Attention, Emmys: Your Best Drama Series Category Is Broken, and Here's How to Fix It

Yahoo! TV Emmys Blog

Thirty years ago, "Magnum, P.I." received its second of three straight Emmy nominations for Outstanding Drama Series. With all due respect to Tom Selleck's mustache: TV dramas have come a long way, baby.

You see, we are currently living through a Golden Age of Television, with networks and cable channels producing dozens of original drama series each year in an unprecedented output of quality. In short, TV is better than ever. (Of course, TV is also worse than ever, with trash TV at an all-time high, but that's a whole other story.)

And yet the Emmys still only name six nominees for Outstanding Drama Series each year, and only named five up until 2008. That might have been fine back in "Magnum's" heyday, when there were only three TV networks (!) and cutting-edge content was effectively muted by strict network standards. But in light of the recent explosion in cable and streaming content, six slots seem woefully inadequate to represent the best TV has to offer.

[Related: Check Out Yahoo! TV's Wall-to-Wall Emmys Coverage]

There is a solution, though. The Oscars have recently expanded their Best Picture category to include as many as ten films each year; a transparent attempt to make room for audience-friendly blockbusters, maybe, but one worth exploring by the Emmys. After all, none of last year's Drama Series nominees topped 5 million viewers a week. So why not throw ten shows into the mix? It'll only bring more attention to all the great TV out there, and encourage the fans of those shows to tune into the Emmys broadcast. And that can't be a bad thing, right?

(Notice we're not advocating for a similar expansion to the Outstanding Comedy Series category. While excellent TV dramas are almost too plentiful these days, TV comedies are in an odd lull at the moment. And we all know "Modern Family" is going to win anyway, so we'll leave that one alone for now.)

To illustrate our point, let's walk through all of the TV dramas that deserve attention from Emmy this year. And as you'll notice, the list goes way past six.


The following four shows are virtual locks to land an Outstanding Drama Series nod this week. If any of them doesn't, it's pretty much a travesty and you have our permission to riot.

AMC's never-less-than-fascinating period piece "Mad Men" is an established Emmys darling, with four Outstanding Drama Series statuettes already on the shelf. It did get shut out at last year's ceremony, taking home zero awards on 17 nominations. But it getting snubbed here is as unthinkable as Don Draper staying faithful and being happy for any length of time.

[Related: The 'Mad Men' Awards: Celebrating the Best (and Worst) of Season 6]

HBO's sprawling fantasy epic "Game of Thrones" enjoyed its best season yet, capped by the jaw-dropping Red Wedding that spawned a thousand YouTube reaction videos. (When people not only watch your show, but watch videos of people watching your show, you're doing something right.) "Thrones" scored Drama Series nods for its first two seasons, and it's only gaining pop-culture steam, so expect to see it on Emmy's shortlist.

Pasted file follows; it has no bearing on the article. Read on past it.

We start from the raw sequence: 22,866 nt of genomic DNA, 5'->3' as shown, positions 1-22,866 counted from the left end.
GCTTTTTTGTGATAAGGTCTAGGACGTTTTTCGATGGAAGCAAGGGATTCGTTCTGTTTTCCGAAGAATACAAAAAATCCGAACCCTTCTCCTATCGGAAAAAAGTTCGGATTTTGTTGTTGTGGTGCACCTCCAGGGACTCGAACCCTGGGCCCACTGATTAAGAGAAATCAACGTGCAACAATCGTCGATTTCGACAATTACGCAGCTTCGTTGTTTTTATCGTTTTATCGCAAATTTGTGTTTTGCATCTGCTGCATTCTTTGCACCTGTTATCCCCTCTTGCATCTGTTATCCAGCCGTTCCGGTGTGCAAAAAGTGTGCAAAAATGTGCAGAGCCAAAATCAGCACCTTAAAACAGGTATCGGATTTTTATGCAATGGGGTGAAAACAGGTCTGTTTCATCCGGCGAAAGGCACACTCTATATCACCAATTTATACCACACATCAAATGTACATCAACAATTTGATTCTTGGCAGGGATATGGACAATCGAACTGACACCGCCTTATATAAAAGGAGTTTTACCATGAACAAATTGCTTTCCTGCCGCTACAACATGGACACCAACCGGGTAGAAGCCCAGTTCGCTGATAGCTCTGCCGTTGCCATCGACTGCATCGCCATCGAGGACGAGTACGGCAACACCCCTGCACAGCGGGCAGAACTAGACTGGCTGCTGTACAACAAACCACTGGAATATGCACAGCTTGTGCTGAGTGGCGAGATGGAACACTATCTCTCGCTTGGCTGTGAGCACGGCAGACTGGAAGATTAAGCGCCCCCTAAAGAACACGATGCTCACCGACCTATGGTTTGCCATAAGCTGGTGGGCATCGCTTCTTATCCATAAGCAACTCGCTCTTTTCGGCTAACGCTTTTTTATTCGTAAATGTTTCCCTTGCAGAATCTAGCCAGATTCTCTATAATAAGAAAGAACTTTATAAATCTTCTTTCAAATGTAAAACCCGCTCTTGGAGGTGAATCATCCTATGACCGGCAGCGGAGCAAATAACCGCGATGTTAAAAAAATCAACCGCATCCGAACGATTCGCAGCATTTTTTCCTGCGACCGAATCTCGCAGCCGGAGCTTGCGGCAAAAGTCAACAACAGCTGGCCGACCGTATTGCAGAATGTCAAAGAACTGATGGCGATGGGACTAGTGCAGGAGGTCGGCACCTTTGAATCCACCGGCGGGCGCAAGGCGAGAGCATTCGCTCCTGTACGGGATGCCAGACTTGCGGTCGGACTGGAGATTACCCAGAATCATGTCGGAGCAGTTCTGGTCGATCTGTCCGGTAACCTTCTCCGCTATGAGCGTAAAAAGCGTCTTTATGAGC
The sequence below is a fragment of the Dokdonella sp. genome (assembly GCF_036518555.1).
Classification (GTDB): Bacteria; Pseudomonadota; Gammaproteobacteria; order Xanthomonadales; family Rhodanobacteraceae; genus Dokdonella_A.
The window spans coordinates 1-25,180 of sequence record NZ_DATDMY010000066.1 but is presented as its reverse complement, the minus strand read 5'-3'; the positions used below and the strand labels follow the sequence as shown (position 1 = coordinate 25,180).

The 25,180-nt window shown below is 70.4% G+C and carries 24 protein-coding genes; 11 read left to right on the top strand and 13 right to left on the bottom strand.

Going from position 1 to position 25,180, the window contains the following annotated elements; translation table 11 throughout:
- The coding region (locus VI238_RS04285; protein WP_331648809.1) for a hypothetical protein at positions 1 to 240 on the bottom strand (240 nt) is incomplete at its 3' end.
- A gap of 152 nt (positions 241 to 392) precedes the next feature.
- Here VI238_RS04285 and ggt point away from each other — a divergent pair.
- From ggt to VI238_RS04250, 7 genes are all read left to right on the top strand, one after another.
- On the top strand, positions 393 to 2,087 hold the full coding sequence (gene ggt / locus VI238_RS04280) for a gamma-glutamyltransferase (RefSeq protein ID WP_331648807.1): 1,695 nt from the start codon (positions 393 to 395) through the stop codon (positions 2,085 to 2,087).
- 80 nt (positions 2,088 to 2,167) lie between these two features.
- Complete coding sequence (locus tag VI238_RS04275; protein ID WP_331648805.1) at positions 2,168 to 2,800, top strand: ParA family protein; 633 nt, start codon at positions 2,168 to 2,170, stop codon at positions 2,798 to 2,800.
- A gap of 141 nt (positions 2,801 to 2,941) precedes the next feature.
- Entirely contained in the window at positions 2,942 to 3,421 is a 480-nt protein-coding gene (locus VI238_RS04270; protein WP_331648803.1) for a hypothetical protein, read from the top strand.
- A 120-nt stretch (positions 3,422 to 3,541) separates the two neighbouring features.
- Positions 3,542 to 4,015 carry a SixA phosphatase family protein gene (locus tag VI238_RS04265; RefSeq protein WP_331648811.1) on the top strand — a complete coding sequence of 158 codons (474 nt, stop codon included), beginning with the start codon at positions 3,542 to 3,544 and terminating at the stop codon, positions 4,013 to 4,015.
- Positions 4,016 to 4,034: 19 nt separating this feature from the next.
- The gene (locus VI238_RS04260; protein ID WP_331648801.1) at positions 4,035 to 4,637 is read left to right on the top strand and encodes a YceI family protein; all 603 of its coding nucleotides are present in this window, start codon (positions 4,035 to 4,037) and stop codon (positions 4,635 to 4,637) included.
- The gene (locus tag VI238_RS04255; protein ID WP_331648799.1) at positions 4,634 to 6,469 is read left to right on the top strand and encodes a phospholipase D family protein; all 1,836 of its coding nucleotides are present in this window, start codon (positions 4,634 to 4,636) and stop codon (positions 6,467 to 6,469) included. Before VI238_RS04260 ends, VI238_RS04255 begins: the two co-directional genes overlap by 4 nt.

Go behind the scenes of the pivotal Red Wedding on "Game of Thrones" (spoiler alert!):

Sure, Showtime's pulse-poundingly tense "Homeland" went out on a particularly crazy storytelling limb in Season 2. (The pacemaker!) But we still loved every minute of it. And after pulling off the rarely-seen Emmy trifecta last year with wins for Drama Series, Actress (Claire Danes), and Actor (Damian Lewis), there's no way Carrie and Brody don't make the cut this year.

[Related: Would Claire Danes Be an Interior Designer If 'Homeland' Hadn't Come Along?]

With Walter White's riveting journey into darkness almost complete (the final eight episodes begin next month), Emmy can right a shameful wrong by awarding "Breaking Bad" its first win for Outstanding Drama Series this year. As it stands, though, the competition is fierce, and to be honest, the first half of Season 5 was not the show's finest hour. Still, AMC's meth-trade masterpiece should have no problem scoring a fourth straight nod.


Here, we have six series that definitely merit strong consideration for a Drama Series slot, but might not find a chair to sit in when the music stops.

"Downton Abbey's" elegant costumes and refined drawing-room setting are tailor-made for awards season, even if the plot frequently descended into melodrama this season. No matter: Emmy will find a way to invite the Crawleys to the ball.

[Related: When Did 'Downton Abbey' Become Such a Downer? A Season 3 Post-Mortem]

The true wild card in this year's mix (if you'll excuse the pun), a nod for Netflix's black-hearted political expose "House of Cards" would be a watershed moment for TV, since it'd be the first online-streaming series ever to earn an Emmy nomination. Can Kevin Spacey's star power get this very worthy contender the votes it needs to make history?

Critics have been gushing about FX's "The Americans," a stark portrait of two Soviet spies posing as an American husband and wife in 1980s suburbia. In fact, it's generating the same kind of buzz that "Homeland" did in its first season, before it swept last year's Emmys.